We propose a novel portfolio evaluation method, a distance-based approach, which directly evaluates the portfolio composition rather than portfolio returns. In this approach, we consider a portfolio as an estimator for an in-sample tangency portfolio, which we define as the optimal reference portfolio. We then evaluate the portfolio by computing its vector distance to the optimal reference portfolio. In search of the proper distance-based performance measure, we choose four representative vector distances and compare their suitability as a new portfolio performance measure. Through extensive statistical analysis, we find that the Euclidean distance is the most proper distance-based performance measure of the four representative vector distances. We further verify that a portfolio with a large Euclidean distance is not desirable because not only does it provide a low utility implied by the first four moments of portfolio returns, but also it is not likely to maintain its long-term performance. Hence, the Euclidean distance can complement the return-based performance measures by confirming the reliability of a portfolio in its investment performance. Full article
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20 pages, 380 KiB  
Article
Comparing SSD-Efficient Portfolios with a Skewed Reference Distribution
by Francesco Cesarone, Raffaello Cesetti, Giuseppe Orlando, Manuel Luis Martino and Jacopo Maria Ricci
Mathematics 2023, 11(1), 50; https://doi.org/10.3390/math11010050 - 23 Dec 2022
Cited by 4 | Viewed by 2018
Abstract
Portfolio selection models based on second-order stochastic dominance (SSD) have the advantage of providing portfolios that reflect the behavior of risk-averse investors without the need to specify the utility function. Several scholars apply SSD conditions with respect to a reference distribution, typically that [...] Read more.
Portfolio selection models based on second-order stochastic dominance (SSD) have the advantage of providing portfolios that reflect the behavior of risk-averse investors without the need to specify the utility function. Several scholars apply SSD conditions with respect to a reference distribution, typically that of the market index, to find its dominant SSD portfolio. However, since the reference distribution could strongly influence asset allocation, in this article, we compare two SSD-based portfolio selection strategies with a reshaping of the reference distribution in terms of its skewness and, consequently, its variance. Through an extensive empirical analysis based on multiasset investment universes, we empirically show that the SSD portfolios dominating the new skewed benchmark index generally perform better. Full article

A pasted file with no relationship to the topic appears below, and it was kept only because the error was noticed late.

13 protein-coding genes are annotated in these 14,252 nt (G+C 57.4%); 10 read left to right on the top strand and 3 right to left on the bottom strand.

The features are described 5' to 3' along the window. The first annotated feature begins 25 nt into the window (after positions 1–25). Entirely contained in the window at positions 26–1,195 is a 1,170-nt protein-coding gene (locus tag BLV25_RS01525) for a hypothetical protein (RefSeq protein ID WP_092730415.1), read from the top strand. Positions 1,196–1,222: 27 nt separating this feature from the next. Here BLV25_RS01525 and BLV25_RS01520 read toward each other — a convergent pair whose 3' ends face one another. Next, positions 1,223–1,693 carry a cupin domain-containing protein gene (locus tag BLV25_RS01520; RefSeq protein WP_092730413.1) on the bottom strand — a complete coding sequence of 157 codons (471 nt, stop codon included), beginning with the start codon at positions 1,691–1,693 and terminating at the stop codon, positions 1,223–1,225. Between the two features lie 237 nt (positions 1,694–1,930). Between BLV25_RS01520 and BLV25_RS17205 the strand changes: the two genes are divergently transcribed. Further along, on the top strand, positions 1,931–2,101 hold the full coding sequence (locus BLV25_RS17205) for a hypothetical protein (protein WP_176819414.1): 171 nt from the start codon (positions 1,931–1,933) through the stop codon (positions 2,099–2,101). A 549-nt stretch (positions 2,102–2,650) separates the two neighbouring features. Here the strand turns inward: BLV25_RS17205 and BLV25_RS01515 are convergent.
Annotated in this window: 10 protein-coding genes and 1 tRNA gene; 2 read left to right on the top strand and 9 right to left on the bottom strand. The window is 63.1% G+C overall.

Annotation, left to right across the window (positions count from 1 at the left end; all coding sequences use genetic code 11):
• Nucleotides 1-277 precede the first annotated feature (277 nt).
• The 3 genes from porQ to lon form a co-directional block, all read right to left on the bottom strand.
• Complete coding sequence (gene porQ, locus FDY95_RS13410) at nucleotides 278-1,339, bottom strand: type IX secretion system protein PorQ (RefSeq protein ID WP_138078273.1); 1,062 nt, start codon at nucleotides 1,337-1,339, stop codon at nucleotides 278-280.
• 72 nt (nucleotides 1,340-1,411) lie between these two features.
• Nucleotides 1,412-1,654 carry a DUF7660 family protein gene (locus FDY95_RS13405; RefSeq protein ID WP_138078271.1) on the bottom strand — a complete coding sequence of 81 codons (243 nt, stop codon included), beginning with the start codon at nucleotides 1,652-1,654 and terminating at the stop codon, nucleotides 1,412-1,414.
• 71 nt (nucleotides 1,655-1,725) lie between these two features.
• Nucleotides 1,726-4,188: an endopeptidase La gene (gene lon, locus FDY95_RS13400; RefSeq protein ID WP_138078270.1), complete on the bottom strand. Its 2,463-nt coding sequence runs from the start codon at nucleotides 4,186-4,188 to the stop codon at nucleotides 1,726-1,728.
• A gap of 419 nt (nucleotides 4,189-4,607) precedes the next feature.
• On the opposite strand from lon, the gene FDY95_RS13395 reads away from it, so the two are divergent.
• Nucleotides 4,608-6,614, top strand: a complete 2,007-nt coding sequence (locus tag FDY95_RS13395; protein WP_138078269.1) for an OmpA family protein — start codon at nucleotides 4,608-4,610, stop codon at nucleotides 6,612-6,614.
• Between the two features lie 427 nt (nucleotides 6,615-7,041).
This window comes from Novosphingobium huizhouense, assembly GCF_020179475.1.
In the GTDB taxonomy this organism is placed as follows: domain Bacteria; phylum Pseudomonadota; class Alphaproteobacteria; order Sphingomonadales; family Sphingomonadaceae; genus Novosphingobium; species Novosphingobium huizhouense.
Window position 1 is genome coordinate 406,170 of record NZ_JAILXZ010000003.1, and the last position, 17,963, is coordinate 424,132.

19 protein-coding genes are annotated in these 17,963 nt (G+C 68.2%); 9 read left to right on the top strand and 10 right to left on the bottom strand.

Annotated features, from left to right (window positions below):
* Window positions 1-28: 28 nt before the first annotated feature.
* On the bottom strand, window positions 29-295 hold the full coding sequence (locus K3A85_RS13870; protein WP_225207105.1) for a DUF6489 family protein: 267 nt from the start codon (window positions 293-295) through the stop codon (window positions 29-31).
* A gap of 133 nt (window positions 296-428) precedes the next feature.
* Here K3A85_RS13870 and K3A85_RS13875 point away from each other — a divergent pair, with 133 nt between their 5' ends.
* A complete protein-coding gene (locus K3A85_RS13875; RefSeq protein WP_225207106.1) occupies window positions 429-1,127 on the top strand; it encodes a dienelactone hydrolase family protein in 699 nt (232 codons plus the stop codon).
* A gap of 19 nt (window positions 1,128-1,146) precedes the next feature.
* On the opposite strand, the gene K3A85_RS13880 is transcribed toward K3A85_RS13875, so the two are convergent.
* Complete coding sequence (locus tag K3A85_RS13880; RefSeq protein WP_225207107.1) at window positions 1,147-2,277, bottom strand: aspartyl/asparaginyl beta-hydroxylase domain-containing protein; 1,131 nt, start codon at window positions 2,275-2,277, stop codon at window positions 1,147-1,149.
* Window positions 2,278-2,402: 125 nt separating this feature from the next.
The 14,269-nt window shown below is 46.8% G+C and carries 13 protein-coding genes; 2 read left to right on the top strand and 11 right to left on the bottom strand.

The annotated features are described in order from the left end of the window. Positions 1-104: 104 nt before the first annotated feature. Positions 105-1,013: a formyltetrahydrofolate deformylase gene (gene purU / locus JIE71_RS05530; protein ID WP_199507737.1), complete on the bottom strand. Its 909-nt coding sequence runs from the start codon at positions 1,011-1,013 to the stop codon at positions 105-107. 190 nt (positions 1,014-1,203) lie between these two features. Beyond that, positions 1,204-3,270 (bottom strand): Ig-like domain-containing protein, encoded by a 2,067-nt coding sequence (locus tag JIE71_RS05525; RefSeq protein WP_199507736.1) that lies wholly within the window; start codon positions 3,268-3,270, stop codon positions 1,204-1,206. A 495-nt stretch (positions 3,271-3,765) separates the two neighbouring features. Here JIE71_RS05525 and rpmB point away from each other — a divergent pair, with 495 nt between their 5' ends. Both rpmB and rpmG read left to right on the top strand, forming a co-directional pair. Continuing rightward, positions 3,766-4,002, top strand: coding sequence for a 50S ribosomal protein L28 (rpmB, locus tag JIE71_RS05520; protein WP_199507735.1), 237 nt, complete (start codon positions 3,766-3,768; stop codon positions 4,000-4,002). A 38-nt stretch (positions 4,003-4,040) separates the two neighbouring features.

56 pages, 4583 KiB  
Article
The Impact of Options on Investment Portfolios in the Short-Run and the Long-Run, with a Focus on Downside Protection and Call Overwriting
by David Buckle
Mathematics 2022, 10(9), 1563; https://doi.org/10.3390/math10091563 - 06 May 2022
Cited by 3 | Viewed by 1962
Abstract
In this article, we analyse the impact of the introduction of options on an investment portfolio. Our first objective is to derive closed-form formulae for the standard measures of portfolio efficiency: risk premium, risk, Sharpe ratio, and beta, of any portfolio containing any [...] Read more.
In this article, we analyse the impact of the introduction of options on an investment portfolio. Our first objective is to derive closed-form formulae for the standard measures of portfolio efficiency: risk premium, risk, Sharpe ratio, and beta, of any portfolio containing any combination of options. Using these formulae on three examples of simple option strategies (call overwriting, put protection, and collars), we show how these statistics are altered by the inclusion of an option overlay in a portfolio. Our second objective is to show that if an option strategy is repeated over multiple investment time periods, the long-run return becomes normally distributed. Our motivation is to provide investors with the mathematics to measure the impact of the introduction of options on portfolio efficiency and encourage a potential portfolio rebalance to account for this impact. Then, we highlight that whilst options can create asymmetric non-normal outcomes, their repeated use may not alter the long-run portfolio return in the desired way and thus to encourage investors to assess if an option overlay will deliver the desired long-run outcome. Full article